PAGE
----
Monday, June 22, 2009

Mama, Don't Take My Kodachrome Away

Sad news: This morning the Eastman Kodak Company announced that it would discontinue the manufacture of Kodachrome film, citing declining demand. Kodachrome, with its highly saturated colors, especially red, was my film of choice for many, many years; but Kodachrome now accounts for less than 1 percent of Kodak’s still-film sales, the announcement said.

Kodak estimates that the current supply of Kodachrome will last until October, and if the precedent set by the similar announcement of the demise of Kodachrome II is any indication, hoarding of the remaining supply can almost certainly be expected. The announcement also noted that Kodachrome processing is so complex that only one lab in the United States is still certified by Kodak to handle the film, Dwayne’s Photo in Parsons, Kansas. Dwayne’s said on its web site that they would likely continue processing Kodachrome through the end of 2010.

When Kodachrome was first developed in the 1920s, it was sold only to the motion picture industry. About fifteen years later, it was made available to the general public as a still picture transparency film, “with five layers of emulsion so thin that the total thickness is no more than ordinary film.” Indeed, the thinness of the emulsion and its additive dye process made it the sharpest, finest-grained transparency film available. Its use was so widespread among professionals that Paul Simon immortalized it in song singing, "Kodachrome, gives us such nice bright colors, gives us the green of summer, makes you think all the world's a sunny day."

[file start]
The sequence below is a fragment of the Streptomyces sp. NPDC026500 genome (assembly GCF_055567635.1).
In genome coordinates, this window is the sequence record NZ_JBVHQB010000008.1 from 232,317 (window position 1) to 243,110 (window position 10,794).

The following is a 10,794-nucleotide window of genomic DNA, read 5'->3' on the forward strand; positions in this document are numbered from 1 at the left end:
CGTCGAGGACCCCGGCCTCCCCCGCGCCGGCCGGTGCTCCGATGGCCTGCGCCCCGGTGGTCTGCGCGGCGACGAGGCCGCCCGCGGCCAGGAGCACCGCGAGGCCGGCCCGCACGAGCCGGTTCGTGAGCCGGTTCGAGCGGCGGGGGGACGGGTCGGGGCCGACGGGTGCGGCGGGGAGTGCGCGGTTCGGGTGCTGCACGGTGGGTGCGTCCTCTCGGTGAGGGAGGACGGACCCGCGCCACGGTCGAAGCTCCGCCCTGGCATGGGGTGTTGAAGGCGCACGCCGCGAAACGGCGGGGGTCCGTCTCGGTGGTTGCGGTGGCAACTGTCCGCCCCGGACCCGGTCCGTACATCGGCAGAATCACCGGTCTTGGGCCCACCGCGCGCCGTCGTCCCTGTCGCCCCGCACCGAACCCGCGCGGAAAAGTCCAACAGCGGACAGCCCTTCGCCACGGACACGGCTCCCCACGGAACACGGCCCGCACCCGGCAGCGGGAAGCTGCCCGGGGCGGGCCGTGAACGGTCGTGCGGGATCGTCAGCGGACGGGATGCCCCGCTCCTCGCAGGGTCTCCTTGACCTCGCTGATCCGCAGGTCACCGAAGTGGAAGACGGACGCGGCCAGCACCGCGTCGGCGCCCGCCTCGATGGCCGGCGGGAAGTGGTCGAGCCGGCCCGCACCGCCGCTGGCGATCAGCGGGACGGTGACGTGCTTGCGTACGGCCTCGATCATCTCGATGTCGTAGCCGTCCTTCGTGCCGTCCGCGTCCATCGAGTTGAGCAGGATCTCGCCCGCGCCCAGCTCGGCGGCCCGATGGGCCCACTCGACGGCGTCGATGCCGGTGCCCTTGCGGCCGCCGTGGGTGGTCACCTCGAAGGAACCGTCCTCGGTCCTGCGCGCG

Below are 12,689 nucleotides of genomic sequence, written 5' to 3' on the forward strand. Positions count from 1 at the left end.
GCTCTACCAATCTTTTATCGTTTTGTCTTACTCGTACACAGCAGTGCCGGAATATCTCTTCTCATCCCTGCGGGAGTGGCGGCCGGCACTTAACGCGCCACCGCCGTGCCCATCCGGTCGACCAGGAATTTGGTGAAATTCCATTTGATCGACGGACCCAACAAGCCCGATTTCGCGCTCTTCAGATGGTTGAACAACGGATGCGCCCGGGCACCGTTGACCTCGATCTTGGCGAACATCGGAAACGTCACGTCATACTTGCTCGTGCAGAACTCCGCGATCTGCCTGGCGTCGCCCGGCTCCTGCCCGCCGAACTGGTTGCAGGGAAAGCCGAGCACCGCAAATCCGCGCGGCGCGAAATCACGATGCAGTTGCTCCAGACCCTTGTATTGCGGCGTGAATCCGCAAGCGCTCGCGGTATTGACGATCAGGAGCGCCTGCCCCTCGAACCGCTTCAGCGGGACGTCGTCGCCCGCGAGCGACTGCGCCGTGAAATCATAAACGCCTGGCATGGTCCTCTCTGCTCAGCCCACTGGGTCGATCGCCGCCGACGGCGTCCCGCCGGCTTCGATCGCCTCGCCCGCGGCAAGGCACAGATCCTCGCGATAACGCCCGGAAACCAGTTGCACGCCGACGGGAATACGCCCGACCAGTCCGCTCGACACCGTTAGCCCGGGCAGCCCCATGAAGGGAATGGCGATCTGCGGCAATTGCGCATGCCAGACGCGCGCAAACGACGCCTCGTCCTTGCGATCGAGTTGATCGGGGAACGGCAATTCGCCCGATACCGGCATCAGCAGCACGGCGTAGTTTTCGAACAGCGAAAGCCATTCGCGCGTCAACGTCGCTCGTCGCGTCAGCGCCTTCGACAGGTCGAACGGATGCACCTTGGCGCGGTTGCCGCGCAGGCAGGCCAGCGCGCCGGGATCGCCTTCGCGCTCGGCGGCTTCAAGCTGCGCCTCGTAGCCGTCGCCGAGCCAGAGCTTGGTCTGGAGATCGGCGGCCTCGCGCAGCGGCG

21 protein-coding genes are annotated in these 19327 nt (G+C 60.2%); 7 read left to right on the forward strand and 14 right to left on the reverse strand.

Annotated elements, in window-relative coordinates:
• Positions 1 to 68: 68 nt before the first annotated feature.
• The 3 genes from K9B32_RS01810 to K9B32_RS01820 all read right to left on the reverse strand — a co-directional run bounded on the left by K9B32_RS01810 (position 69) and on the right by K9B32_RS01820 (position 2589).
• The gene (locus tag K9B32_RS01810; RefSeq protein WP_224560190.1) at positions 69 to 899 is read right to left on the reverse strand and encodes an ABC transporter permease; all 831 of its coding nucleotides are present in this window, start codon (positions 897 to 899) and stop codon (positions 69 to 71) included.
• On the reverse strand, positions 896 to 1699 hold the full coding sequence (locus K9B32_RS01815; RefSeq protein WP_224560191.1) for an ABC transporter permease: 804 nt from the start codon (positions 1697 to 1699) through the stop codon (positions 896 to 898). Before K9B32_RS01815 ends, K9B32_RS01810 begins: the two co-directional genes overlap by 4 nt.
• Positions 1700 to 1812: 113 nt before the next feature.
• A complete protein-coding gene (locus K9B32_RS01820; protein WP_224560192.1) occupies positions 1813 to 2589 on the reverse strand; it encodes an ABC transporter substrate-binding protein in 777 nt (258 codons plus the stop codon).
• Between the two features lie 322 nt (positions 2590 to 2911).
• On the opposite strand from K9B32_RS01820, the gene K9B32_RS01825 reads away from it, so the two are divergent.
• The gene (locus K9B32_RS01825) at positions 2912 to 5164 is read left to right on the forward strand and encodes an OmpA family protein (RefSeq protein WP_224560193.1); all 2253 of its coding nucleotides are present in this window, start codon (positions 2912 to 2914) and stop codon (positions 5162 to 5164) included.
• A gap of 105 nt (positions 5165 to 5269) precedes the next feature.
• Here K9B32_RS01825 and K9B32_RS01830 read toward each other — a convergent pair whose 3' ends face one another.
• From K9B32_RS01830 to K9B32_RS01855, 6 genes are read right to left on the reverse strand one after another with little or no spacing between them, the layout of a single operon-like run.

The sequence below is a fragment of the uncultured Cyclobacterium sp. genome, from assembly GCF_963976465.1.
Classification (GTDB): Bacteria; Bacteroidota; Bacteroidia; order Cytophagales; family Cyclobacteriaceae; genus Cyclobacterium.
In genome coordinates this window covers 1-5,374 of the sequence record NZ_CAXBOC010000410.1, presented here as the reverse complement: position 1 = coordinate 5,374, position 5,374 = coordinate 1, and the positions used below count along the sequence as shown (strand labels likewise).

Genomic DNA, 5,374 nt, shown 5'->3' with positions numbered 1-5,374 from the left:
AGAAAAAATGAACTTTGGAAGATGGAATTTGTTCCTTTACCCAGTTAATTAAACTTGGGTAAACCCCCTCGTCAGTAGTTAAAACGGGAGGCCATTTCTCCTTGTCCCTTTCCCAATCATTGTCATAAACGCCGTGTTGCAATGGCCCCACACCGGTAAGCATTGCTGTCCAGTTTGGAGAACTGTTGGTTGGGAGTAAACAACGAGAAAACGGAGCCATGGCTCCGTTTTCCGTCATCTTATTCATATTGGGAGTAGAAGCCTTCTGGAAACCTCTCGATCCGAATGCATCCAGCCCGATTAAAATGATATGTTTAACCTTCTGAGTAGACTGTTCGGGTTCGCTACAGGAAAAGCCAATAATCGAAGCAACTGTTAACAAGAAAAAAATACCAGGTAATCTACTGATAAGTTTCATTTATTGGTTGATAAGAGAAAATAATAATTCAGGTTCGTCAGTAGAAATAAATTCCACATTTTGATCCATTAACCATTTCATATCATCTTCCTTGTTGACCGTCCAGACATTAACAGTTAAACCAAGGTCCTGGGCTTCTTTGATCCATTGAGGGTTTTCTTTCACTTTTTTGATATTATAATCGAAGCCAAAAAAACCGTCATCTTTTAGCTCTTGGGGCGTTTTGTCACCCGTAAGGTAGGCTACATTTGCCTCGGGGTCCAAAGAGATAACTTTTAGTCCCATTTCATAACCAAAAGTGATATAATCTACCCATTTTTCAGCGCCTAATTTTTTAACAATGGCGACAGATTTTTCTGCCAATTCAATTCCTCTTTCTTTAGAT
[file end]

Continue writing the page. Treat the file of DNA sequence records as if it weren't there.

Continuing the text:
Oh yeah!


Anonymous Rich Green said...

I know change is inevitable, and I haven't shot with Kodachrome (200) in years, but there was a comforting feeling knowing that it was still there. Like vinyl records.

10:43 AM  

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